"If SPSS were to remain an independent company, then the brand was pretty material to the company," said technology consultant Dick Reck, who advised SPSS from 1985 to 2002. "When you are absorbed into a worldwide technology company that dwarfs SPSS, the importance of that name becomes less meaningful over time."


Even before IBM's proposed acquisition was announced on July 28, SPSS had begun de-emphasizing the trade name. In April, the company announced that the entire portfolio of SPSS software will start carrying a new name, "Predictive Analytics Software," or PASW for short.


Nie's attorney, Peter Baugher of Chicago-based Schopf & Weiss, said the name change is tied to the lawsuit. A company spokesperson directed the Tribune to the company's news release that said the new software name will unify the company's product families.


Baugher said the price IBM is willing to pay for SPSS shows that the trademark is a valuable right that his client isn't willing to give up without a fair price. IBM's offer represents a 42 percent premium over SPSS' closing price on July 27, the day before the acquisition was announced.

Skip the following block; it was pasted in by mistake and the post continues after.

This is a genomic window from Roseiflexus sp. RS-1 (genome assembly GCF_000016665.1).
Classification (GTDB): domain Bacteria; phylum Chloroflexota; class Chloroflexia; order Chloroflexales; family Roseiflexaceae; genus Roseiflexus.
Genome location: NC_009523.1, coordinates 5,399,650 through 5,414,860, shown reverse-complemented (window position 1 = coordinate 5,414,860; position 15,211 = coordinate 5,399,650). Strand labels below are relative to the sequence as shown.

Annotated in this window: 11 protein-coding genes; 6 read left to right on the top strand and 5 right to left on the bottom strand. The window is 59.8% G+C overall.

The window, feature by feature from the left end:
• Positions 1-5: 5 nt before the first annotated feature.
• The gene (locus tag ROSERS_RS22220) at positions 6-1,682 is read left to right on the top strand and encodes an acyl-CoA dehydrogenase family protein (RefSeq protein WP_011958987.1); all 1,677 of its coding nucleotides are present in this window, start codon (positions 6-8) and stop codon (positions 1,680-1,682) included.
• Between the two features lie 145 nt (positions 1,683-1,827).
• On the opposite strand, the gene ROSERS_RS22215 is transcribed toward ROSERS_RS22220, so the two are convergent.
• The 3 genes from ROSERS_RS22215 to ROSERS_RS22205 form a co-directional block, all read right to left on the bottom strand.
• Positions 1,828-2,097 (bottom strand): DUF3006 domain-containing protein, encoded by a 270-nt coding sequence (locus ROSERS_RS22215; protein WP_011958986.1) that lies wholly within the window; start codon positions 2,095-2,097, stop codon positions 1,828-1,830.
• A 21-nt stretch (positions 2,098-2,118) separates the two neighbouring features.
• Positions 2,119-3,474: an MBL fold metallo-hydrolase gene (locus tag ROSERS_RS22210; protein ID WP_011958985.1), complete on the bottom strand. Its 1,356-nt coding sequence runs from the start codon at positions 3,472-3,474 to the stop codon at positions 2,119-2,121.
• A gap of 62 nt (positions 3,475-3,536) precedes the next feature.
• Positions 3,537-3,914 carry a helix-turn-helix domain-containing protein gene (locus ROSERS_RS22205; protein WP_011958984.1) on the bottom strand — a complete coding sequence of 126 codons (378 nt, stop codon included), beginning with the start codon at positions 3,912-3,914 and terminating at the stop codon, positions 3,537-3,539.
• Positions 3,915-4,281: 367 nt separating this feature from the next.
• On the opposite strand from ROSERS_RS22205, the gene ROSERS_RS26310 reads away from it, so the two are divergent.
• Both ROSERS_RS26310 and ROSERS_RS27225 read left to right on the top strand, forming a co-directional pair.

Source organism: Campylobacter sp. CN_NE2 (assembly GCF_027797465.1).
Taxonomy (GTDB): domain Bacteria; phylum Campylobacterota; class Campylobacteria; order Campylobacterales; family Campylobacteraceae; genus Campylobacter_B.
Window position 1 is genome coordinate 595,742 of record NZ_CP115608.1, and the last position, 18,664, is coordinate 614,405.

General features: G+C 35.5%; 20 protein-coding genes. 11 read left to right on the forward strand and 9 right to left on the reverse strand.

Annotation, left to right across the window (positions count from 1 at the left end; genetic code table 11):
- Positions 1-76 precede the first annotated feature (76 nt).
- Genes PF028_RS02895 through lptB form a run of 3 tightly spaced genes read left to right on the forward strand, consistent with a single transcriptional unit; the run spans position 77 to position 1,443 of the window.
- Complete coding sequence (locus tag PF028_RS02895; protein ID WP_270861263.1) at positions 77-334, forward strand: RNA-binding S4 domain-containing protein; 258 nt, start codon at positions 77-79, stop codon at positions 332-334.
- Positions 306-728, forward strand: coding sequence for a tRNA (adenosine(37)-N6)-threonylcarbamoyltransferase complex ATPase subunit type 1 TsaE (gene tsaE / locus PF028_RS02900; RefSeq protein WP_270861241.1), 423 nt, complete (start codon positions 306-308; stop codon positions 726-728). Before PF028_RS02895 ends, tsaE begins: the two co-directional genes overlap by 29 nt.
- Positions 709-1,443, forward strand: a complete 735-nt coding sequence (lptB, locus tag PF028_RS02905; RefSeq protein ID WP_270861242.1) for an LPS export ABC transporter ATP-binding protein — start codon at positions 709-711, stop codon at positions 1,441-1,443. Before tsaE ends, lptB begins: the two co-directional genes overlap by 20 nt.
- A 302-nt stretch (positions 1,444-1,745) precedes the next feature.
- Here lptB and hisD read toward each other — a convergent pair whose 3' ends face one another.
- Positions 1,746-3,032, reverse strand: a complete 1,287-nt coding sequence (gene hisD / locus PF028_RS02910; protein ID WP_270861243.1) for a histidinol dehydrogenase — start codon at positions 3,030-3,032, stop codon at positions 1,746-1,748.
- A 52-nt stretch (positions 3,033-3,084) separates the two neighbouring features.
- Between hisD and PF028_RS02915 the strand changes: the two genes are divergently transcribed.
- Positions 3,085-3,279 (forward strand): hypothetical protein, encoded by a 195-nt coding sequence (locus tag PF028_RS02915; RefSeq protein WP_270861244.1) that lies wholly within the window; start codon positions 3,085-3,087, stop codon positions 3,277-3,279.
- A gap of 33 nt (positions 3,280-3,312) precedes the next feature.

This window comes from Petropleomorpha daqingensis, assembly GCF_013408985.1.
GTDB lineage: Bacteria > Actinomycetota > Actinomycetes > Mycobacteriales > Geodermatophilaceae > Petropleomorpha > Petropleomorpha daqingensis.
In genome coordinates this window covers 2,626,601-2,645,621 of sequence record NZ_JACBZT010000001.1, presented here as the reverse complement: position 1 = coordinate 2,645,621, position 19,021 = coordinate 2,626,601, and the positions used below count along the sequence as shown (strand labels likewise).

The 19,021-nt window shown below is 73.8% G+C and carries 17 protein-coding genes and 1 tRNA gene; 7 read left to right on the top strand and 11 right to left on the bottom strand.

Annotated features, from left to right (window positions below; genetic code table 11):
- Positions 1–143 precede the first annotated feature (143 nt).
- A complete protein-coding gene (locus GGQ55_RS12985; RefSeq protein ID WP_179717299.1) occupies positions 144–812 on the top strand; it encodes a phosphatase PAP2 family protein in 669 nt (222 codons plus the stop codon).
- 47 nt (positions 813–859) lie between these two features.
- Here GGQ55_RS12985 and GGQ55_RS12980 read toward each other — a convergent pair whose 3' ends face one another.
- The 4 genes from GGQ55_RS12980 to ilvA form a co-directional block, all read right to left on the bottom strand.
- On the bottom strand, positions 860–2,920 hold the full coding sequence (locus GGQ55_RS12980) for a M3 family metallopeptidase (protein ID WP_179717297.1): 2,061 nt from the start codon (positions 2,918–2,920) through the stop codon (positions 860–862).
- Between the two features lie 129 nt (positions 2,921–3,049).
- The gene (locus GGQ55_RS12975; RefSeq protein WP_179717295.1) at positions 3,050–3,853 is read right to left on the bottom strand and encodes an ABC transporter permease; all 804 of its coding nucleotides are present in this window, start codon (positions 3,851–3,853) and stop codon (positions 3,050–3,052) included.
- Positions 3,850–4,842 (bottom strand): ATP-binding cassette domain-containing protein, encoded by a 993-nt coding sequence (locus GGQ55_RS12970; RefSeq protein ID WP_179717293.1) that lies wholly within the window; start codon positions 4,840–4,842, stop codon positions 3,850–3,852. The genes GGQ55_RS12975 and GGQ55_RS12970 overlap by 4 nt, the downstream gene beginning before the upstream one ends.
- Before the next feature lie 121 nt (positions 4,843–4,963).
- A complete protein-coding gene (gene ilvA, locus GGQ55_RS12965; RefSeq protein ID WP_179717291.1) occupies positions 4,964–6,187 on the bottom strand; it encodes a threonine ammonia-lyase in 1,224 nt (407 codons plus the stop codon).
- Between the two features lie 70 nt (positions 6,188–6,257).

"The company asked him to transfer the trademark rights for $10," Baugher said. "What IBM is willing to pay reflects in part the trademark that he owns."

Nie, 66 years old, would not comment for the story, Baugher said. IBM and SPSS also declined to comment for the story because the merger and the litigation are pending.

The bitter dispute over control of the SPSS trademark seems an unusual question to come up for a company that is more than 30 years old.